“Oh, don’t go that way. You want to avoid the Beltway.” It’s a common chorus in many American cities. Harrisburg is no exception and backups on its Beltway encroach onto Front Street and other arterial and connector roads on a daily basis. In recent years, the issues have been exasperated as we continue to see populations trending from rural to urban locations while, at the same time, continue to experience aging and weakening transportation infrastructure. But plans to bring relief to Harrisburg’s Beltway have been in the works for 15 years. In 2003, the Pennsylvania Department of Transportation (“PennDOT”) prepared an I-83 Master Plan, the purpose of which was to identify, plan, and program future transportation improvement projects for the I-83 Capital Beltway. The Master Plan proposed numerous improvements to the Beltway to address: (1) worsening road conditions; (2) high-traffic volumes and congestion; and, (3) safety. Obviously, the Master Plan will affect municipalities and businesses alike.
The Master Plan basically proposed a complete redesign of the I-83 Capital Beltway and connecting roads. This redesign was proposed to occur in four sections. The first section, East Shore Section I, extends from the I-81 junction with I-83 to South of the Union Deposit interchange. Section I is currently under construction. East Shore Section II extends along I-83 from the Union Deposit interchange to 29th Street. East Shore Section III extends from 29th Street to the Susquehanna River. West Shore Section IV extends from the Susquehanna River to the West Shore where I-83 meets 581.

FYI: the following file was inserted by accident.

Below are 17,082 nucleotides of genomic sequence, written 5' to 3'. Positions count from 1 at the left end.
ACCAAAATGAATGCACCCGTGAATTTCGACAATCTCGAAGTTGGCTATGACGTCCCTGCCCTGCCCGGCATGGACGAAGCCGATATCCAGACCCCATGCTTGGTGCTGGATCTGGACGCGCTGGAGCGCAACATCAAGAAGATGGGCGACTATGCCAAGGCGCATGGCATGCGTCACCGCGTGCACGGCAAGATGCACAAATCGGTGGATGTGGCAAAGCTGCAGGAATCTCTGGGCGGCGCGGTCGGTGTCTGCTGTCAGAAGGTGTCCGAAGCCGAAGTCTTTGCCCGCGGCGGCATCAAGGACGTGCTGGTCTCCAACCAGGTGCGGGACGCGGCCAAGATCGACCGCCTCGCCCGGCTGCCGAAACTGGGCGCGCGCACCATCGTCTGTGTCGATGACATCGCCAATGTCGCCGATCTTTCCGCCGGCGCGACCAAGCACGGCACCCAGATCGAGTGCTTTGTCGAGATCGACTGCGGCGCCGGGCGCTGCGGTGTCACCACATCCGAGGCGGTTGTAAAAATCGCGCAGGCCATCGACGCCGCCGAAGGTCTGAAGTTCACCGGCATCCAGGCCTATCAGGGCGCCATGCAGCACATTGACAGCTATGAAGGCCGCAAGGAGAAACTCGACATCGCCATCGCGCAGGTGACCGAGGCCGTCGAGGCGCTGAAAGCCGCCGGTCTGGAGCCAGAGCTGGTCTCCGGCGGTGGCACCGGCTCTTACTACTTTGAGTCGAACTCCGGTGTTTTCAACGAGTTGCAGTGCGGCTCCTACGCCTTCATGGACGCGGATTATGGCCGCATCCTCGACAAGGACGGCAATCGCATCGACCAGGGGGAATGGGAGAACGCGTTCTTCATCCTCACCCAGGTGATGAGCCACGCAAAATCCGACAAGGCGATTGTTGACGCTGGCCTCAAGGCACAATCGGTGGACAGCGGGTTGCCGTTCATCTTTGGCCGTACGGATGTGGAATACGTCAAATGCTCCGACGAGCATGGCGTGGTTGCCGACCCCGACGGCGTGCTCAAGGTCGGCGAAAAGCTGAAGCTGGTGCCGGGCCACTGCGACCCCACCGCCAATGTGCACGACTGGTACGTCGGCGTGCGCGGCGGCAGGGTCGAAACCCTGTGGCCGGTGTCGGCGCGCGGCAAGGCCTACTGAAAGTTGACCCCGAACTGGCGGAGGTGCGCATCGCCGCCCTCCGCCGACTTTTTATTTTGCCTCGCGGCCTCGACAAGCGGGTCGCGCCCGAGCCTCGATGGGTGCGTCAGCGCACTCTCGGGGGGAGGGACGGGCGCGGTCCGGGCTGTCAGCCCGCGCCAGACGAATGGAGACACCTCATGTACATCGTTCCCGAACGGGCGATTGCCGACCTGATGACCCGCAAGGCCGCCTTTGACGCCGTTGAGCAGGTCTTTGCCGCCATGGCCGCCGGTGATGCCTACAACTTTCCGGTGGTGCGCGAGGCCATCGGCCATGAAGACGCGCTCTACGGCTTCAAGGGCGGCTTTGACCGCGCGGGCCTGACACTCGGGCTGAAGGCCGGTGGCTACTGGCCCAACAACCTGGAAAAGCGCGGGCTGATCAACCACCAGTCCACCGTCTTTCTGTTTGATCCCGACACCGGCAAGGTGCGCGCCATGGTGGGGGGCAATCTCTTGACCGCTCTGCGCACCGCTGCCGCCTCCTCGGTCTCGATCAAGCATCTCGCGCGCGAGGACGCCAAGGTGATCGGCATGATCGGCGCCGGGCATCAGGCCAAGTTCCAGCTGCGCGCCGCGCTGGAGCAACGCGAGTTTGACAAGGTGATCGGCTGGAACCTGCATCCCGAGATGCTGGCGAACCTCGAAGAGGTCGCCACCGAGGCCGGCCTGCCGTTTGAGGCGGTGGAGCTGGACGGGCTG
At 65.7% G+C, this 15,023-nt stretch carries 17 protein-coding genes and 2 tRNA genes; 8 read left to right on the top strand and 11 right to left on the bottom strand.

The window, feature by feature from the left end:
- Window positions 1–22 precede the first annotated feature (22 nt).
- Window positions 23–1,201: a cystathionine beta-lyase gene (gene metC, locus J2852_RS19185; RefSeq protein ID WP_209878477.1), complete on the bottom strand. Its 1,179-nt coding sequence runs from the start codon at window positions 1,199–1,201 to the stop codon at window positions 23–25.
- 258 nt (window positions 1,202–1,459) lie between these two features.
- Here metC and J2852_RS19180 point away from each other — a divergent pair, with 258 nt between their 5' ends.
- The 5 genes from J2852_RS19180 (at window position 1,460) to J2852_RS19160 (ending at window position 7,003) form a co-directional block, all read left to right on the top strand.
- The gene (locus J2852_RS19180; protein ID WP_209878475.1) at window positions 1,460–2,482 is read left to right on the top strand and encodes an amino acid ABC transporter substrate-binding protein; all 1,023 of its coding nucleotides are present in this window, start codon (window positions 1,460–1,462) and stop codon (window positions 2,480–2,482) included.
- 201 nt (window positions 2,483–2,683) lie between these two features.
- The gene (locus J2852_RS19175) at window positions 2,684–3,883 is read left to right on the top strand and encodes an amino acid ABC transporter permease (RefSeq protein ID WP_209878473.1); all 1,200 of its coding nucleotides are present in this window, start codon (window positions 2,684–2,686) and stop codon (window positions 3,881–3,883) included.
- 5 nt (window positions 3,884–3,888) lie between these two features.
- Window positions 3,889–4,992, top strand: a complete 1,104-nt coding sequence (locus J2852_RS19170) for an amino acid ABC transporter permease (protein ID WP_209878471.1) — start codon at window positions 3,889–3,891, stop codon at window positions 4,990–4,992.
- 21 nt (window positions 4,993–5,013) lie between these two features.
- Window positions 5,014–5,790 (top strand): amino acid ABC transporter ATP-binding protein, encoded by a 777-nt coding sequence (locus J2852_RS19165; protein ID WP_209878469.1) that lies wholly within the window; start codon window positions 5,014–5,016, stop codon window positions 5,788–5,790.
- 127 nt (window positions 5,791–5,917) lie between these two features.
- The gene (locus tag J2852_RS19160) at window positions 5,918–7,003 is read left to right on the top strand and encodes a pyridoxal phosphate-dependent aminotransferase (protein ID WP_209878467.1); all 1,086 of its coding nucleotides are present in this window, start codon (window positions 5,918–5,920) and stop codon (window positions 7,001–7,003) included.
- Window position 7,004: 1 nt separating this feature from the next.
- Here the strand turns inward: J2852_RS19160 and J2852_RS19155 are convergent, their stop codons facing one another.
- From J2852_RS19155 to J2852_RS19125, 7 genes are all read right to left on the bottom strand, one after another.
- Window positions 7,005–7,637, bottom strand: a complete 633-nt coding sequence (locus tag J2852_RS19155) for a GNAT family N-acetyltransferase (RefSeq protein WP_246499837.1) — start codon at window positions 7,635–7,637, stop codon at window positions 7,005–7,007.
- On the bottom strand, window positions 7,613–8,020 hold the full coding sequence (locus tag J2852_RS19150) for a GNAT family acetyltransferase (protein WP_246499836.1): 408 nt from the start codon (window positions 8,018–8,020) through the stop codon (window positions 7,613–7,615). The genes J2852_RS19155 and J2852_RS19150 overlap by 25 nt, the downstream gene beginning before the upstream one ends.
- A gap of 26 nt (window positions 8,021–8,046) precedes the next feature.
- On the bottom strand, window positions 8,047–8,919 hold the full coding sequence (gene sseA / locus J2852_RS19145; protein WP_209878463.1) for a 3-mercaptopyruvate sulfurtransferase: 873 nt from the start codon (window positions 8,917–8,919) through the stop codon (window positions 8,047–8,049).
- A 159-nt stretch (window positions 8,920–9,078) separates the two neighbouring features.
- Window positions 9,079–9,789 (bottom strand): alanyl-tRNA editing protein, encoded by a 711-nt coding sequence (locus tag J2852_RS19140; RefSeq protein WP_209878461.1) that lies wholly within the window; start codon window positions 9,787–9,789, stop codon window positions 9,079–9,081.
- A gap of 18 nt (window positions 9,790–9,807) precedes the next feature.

PennDOT is moving forward with the plans to complete Section II and Section III of the Project and has targeted 2022 as the date for the start of construction. After extensive study and investigation, PennDOT has identified preferred alternative construction routes for both Section II and Section III. These preferred alternatives can be found on PennDOT’s website HERE-Section II and HERE-Section III.
Because the Project affects a densely populated section of the Capital Region and involves a heavily-used commercial corridor, numerous property owners will be affected by the Project. PennDOT is now in the process of surveying to confirm the acceptability of these preferred alternatives. After receiving necessary environmental clearances, PennDOT will begin final development of the right of way plan and will contact property owners regarding acquisition of right-of-way necessary for the Project.
PennDOT is required to provide compensation to affected property owners. If a voluntary acquisition of the property is not negotiated, PennDOT does have the power to acquire property rights by eminent domain. In the event that eminent domain is used, the landowner is constitutionally guaranteed just compensation for his property rights. To learn more about the compensation process, please feel free to view our free webinar on the basics of PennDOT’s property acquisition process at the link below.